Nootrobox To Launch Its First App To Monitor Your Brain-Hacking Attempts | Popular Science
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Nootrobox To Launch Its First App To Monitor Your Brain-Hacking Attempts

The company is working on a wearable app to track nootropics

Jawbone UP24

Jawbone UP24

Jawbone

While most people drink their morning coffee, biohackers and nootropics users take a pill for the cognitive effects. By specifically choosing which compounds they ingest and monitoring the results, biohackers make specialized and personalized recipes that they feel give peak performance in area like memory or focus. Most nootropics are based around caffeine and B vitamins, as well as natural extracts thought to improve brain function, although formally-reviewed research is sparse.

Nootrobox, a startup founded in 2014 that aims to simplify nootropics and make them more accessible, has learned that every person is different. That means there's still a fair bit of experimentation involved when it comes to finding the right mix and dosages for each individual. The company already offers nootropics for purchase through its online store, but to make ​personalized dosages even easier, Nootrobox plans to launch an app for wearables that helps track the effects of nootropics for users. The app is internally codenamed Project Introspect, says Nootrobox CEO Geoffrey Woo.

The app—which would potentially be available on popular wearables such as the Apple Watch and Jawbone devices—would plan to use sensors on wearables to measure the physical effects of nootropics, supplemented with manual logging, to help nootropics users track their optimal usage.

"The end vision is this kind of flywheel, where we have fully-customized personal consumables, which is step one. Step two, collecting all your environmental biometric data via wearables, a software layer. And three, let's pull in your genomic data and then you have this virtuous cycle that you can constantly tweak," Woo said.

The end result would be a personalized product based on that data.

The alpha software is currently being tested by Nootrobox employees, and is developed for iOS. Right now, the app is completely manual, tracking energy level and whether the feeling is pleasant or unpleasant. Woo calls the data a "two-dimensional grid of mental states" that also can be tagged to note exercise, other nootropics, or fasting.

"We're collecting this rich, multi-dimensional data on us, and then we can slice down and start picking out patterns," Woo said. "What we want to build is the Fitbit for your mind."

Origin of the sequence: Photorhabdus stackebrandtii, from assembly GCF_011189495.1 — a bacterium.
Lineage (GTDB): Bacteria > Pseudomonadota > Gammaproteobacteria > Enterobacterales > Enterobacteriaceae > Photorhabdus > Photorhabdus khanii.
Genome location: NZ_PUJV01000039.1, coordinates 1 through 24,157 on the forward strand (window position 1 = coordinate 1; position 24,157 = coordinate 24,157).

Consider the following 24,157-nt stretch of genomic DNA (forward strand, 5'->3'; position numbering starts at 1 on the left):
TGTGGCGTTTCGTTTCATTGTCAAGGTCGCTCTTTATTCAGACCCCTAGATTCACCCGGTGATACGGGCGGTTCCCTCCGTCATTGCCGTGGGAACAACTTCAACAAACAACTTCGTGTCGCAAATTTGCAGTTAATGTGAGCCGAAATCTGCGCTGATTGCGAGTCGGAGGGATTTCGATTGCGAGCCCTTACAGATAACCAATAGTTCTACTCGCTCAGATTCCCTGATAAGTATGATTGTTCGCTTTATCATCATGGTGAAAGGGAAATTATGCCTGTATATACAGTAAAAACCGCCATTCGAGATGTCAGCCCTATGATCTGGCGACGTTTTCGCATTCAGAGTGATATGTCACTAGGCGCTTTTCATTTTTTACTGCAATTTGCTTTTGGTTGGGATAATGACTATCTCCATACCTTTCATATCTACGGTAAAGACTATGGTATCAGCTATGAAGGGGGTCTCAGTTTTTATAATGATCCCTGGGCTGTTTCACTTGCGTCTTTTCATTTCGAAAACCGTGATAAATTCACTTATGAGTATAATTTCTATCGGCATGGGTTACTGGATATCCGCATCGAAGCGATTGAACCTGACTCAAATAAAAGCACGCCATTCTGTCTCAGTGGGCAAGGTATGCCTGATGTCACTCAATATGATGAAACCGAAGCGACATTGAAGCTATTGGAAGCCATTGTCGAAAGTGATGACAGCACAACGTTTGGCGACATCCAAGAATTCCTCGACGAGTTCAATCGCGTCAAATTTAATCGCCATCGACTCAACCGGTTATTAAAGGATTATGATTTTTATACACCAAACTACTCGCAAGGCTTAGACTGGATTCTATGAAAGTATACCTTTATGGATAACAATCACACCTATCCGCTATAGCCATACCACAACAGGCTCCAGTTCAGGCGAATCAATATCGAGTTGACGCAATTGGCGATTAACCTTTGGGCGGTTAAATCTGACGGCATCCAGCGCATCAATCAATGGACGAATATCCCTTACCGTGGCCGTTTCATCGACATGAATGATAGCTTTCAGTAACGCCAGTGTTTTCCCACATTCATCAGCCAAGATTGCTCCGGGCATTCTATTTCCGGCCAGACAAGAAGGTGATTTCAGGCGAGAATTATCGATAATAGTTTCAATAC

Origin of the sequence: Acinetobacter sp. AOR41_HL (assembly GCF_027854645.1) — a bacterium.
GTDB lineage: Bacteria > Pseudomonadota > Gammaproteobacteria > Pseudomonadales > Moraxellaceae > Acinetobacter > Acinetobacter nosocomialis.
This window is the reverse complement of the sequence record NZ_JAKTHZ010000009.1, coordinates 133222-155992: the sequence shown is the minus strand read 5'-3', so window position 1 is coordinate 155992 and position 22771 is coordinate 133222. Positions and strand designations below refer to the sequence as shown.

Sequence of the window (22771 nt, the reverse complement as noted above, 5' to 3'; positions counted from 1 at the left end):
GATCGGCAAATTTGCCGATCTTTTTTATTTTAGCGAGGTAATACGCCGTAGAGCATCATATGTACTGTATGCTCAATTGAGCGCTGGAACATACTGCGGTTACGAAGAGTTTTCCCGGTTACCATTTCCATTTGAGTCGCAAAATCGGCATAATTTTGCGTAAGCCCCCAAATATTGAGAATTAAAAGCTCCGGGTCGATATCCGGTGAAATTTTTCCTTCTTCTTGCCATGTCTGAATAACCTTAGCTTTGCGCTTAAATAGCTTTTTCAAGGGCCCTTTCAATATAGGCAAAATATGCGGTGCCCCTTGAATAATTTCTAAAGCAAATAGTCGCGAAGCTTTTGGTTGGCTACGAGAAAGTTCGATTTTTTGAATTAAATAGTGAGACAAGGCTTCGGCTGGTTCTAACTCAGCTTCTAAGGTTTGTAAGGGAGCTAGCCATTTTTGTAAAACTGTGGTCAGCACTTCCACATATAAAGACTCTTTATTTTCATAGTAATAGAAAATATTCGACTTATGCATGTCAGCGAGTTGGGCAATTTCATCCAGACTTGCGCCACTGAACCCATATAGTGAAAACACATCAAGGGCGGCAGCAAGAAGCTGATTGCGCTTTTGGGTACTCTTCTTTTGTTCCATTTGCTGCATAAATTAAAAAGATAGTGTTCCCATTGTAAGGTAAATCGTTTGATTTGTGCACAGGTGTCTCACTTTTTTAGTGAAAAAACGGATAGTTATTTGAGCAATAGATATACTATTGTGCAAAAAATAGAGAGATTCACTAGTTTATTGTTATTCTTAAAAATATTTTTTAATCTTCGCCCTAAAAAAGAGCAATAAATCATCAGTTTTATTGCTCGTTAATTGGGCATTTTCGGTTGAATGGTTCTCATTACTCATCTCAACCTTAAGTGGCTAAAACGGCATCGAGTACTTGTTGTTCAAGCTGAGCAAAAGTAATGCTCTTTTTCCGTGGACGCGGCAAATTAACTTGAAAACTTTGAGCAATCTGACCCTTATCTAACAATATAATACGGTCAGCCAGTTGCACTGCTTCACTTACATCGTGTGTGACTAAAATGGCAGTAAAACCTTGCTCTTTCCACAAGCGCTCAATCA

The company is weighing which wearable to launch on, based on the sensors that each brings to the table. Heart rate is a mainstay of most fitness trackers, but deeper analytics like Jawbone's galvanic skin response (to measure moisture on the skin) make those devices more attractive. Jawbone and Nootrobox are also funded by venture capital firm Andreessen Horowitz, which makes collaboration even more synergistic.

"We're figuring out sensor capabilities and if we're going to bet on a platform. We're not building a wearable day one," Woo said.

People who wake up and are content with their morning coffee really aren't the intended consumers for Nootrobox yet. Woo says their customers care about being able to customize their daily doses of brain-stimulating compounds, and request more variation in caffeine dosage sizes.

"Everyone that's at this initial beachhead is going to be more experimental to begin with," Woo says.

For instance, employees that test new blends in-house all have their DNA sequenced, so the company can use that data to see how different nootropics might affect different people. Woo himself says his body metabolizes caffeine slowly, so he has varied his intake to be more spread out.

Nootrobox already has one app on the App Store, MMRY, which is a brain game to test cognition. The tracking app is in development now, and Woo says that they aim to launch in late summer or fall.

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